also I recently did a kick ass red wine & port braised short rib w a herb risotto - it was pretty awesome (though a certain photog is holding my pic hostage so i haven't been able to post it)


:drool:

This sounds deelish! This is the direction I would like to go. Elegant and flavorful :) I have never made short ribs before but am not afraid to try!

#10 Karen

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Posted 08 January 2012 - 09:58 PM

DHJ, get your butt in this thread!

C'mon now... yeesh :lol:

#11 sure-ur-rightdancer

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Posted 08 January 2012 - 10:02 PM

I think this was my inspiration for the short ribs but its all basically similar... season short ribs & brown then braise in a flavorful stock (wine, broth, aromatics + herbs) for a few hours

http://smittenkitche...eef-short-ribs/

but this sounds about right too
http://www.bonappeti...ised-short-ribs

also my recommendation would be to make 2-3x more ribs than you think you will need...the bones are large and the meat really does shrink up

#12 Feck

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Posted 09 January 2012 - 03:42 PM

beef 7 ways :wink:

#13 Mama Kel

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Posted 13 January 2012 - 11:46 PM

beef 7 ways :wink:


:lol:

I have a recipe for a very yummy clam dip. It's always a hit & very easy

#14 deadheadskier

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Posted 14 January 2012 - 06:45 AM

:drool:

This sounds deelish! This is the direction I would like to go. Elegant and flavorful :) I have never made short ribs before but am not afraid to try!


Short Ribs are real easy to make. It's really difficult to screw them up unless you go too bold on aromatics in the braising liquid. Just make sure you trim them properly and give them a very good browning. I also like leave them uncovered in the fridge overnight before cooking.

And I wouldn't worry about a braise taking up oven space. You can pull the braised item and as long as it's covered, it will hold a long time. If you're concerned about it getting cold, you can always leave the braising pan on a burner on low. Of course, you can also always use a crock *** and get similar results.

Also, not that I was going to suggest a dish, but why don't you eat veal?

#15 kramer

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Posted 14 January 2012 - 06:57 PM

I don't eat veal either. Don't like thinking abt those babies in tiny cages.

#16 deadheadskier

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Posted 15 January 2012 - 07:33 AM

Boycotting a certain kind of meat generally doesn't make a whole lot of sense. There is a lot of free range humanely raised Veal available in the market that live a far better life than the vast majority of beef cattle, pigs, ducks and especially chickens. Truthfully, I'd feel much worse about buying a whole chicken from Pricechopper than I would a Veal chop.

Boycott certain brands / farms, but not the actually kind of meat itself.

The Veal industry is actually pushing to have all states ban crate raising by 2017. The same can't be said for beef, poultry and pork industries who raise animals in equally if not more confining environments than Veal crates.

And to put age in perspective. Most beef cattle are harvested at around 20 months old, most Veal Cattle 20 weeks, which isn't much younger than pigs (6-9) months, but considerably older than chickens 30-35 days.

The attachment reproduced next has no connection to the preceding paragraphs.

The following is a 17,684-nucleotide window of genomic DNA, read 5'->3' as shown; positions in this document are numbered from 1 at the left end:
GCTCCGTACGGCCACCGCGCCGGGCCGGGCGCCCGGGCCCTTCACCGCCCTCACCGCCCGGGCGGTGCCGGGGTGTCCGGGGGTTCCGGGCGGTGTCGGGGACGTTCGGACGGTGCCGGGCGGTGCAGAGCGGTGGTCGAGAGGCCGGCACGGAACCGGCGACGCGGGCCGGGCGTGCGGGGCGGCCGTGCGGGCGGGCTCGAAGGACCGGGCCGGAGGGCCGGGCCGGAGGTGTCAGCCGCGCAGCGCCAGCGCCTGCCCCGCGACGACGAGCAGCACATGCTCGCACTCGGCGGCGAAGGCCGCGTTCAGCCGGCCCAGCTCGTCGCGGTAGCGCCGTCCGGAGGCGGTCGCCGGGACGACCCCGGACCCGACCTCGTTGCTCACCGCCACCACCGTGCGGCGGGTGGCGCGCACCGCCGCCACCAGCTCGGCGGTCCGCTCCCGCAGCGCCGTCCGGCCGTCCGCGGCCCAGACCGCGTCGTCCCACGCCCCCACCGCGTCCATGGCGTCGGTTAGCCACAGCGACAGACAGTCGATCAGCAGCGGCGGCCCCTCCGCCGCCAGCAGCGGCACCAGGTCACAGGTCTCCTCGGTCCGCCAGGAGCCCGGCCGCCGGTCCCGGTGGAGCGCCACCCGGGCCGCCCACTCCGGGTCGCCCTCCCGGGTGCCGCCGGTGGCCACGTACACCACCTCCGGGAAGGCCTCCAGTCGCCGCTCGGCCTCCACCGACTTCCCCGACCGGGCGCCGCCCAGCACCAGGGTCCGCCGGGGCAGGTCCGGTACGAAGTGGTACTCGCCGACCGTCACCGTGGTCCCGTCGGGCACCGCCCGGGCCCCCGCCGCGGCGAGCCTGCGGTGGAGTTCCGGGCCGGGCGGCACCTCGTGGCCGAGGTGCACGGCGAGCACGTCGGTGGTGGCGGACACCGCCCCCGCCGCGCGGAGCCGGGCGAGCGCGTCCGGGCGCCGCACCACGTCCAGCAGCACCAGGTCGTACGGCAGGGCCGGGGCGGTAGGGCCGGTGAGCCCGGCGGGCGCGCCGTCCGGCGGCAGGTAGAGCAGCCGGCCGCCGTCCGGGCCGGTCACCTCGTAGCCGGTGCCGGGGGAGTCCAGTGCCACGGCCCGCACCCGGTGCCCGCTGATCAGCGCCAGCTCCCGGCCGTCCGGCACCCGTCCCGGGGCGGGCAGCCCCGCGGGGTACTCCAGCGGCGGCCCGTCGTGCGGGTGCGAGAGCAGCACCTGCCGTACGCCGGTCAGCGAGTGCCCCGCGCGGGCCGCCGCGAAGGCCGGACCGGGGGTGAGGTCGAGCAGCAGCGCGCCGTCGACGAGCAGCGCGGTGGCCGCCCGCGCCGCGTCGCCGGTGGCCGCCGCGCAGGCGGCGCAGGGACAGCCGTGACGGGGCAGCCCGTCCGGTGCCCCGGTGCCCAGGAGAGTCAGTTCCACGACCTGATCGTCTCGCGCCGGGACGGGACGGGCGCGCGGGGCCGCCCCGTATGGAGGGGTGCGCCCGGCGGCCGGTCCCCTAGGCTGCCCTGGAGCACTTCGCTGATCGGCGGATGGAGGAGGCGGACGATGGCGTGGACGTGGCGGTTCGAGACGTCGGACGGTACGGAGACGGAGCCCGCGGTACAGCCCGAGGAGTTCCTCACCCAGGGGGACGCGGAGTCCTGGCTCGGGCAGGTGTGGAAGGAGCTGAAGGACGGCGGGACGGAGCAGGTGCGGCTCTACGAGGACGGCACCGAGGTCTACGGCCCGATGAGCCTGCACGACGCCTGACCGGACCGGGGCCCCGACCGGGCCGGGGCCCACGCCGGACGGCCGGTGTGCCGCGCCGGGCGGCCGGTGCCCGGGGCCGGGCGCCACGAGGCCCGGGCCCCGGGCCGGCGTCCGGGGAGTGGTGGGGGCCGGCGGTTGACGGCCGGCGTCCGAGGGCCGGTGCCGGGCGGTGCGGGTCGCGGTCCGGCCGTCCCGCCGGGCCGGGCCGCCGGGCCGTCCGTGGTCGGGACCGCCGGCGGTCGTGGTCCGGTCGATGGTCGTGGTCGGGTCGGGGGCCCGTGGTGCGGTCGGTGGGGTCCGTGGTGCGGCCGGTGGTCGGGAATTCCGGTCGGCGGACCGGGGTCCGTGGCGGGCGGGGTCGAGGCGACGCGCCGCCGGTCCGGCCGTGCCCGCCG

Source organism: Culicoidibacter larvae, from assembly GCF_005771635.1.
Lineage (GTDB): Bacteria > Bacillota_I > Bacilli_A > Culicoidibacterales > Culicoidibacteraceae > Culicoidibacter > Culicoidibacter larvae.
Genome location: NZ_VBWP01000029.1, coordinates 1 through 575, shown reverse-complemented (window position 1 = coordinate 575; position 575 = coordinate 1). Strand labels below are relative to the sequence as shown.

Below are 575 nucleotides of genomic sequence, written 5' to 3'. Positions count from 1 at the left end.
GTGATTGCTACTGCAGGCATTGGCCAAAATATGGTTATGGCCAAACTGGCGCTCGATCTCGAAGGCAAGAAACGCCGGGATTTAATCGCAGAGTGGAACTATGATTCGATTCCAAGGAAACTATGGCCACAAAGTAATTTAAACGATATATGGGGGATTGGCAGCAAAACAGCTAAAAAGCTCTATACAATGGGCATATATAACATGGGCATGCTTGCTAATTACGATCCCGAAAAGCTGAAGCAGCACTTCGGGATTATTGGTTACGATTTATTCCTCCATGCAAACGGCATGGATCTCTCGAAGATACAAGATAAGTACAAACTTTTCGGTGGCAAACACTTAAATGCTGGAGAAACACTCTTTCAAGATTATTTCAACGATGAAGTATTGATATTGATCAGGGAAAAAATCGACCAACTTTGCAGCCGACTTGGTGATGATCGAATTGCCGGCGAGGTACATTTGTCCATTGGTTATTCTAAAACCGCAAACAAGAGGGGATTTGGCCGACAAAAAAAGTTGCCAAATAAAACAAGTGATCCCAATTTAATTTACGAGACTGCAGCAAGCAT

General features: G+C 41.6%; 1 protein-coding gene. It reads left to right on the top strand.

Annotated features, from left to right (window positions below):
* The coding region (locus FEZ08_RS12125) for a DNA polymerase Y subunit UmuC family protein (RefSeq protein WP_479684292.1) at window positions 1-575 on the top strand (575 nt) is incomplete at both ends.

I spent four years working for the company that pretty much pioneered the movement in the U.S. towards natural and humanely raised livestock, which unfortunately consists of a very, very small percentage of overall production. It costs more than double for farmers to humanely raise all natural meats than commodity meats and U.S. consumers aren't willing to accept those costs.

#17 Karen

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Posted 15 January 2012 - 02:13 PM

Thanks for that Ryan. Honestly, I had it in my head that all veal was crate raised and that was that...
We were watching Iron Chef last night and veal was the ingredient and they kept saying that it was not crated (probably to remind people like me!)

#18 kramer

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Posted 15 January 2012 - 04:03 PM

Hmm... interesting...

My dad makes the world's best veal scallopini and I haven't had it since I was 13 (and my french teacher described the veal slaughter process) when I gave it up (and then eventually gave up all meat). I was a vegetarian for abt 10 years after that. Now I'm back on the dark side tho, and I guess I can rationalize anything at this point. Lol

#19 deadheadskier

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Posted 15 January 2012 - 05:29 PM

well, if you're interested in trying Veal again, you can buy it direct (for a small fortune) through who I worked for: www.dartagnan.com

the Veal they sell comes from 6 family farms outside of Rochester, NY. They were struggling dairy farmers who the owner of D'Artagnan met. She taught them how to raise the male calves for Veal instead of auctioning them off to commercial beef farms. Calves are slowly weened from their mothers (instead of right away like commodity veal) and raised in group pens of 40 animals with 24 hour access to the outdoors. They are primarily fed milk, but their diets are supplemented with the grasses they eat when outdoors. Now those farms are thriving with their Veal being served in the finest restaurants in the Northeast.

If you're conscious of where your meat comes from, every thing D'Artagnan sells comes from family farms our coops who have the highest standards of humane treatment in the country. The owner frequently visits all of the farms to audit their practices and will fire them on the spot if her standards aren't met.

It's the best of the best, but you pay a hefty premium for it. Well, a premium by American standards. Europeans are accustomed to the prices because they are used to paying those amounts as pretty much all meat in Europe is raised naturally and humanely, which is far more expensive then our steroid factory farming industry here in the states.

okay. off my stump. I no longer work for them, but always feel the need to put the information I learned out there such that people are well informed. :smile:

#20 china cat

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Posted 15 January 2012 - 06:51 PM

well, if you're interested in trying Veal again, you can buy it direct (for a small fortune) through who I worked for: www.dartagnan.com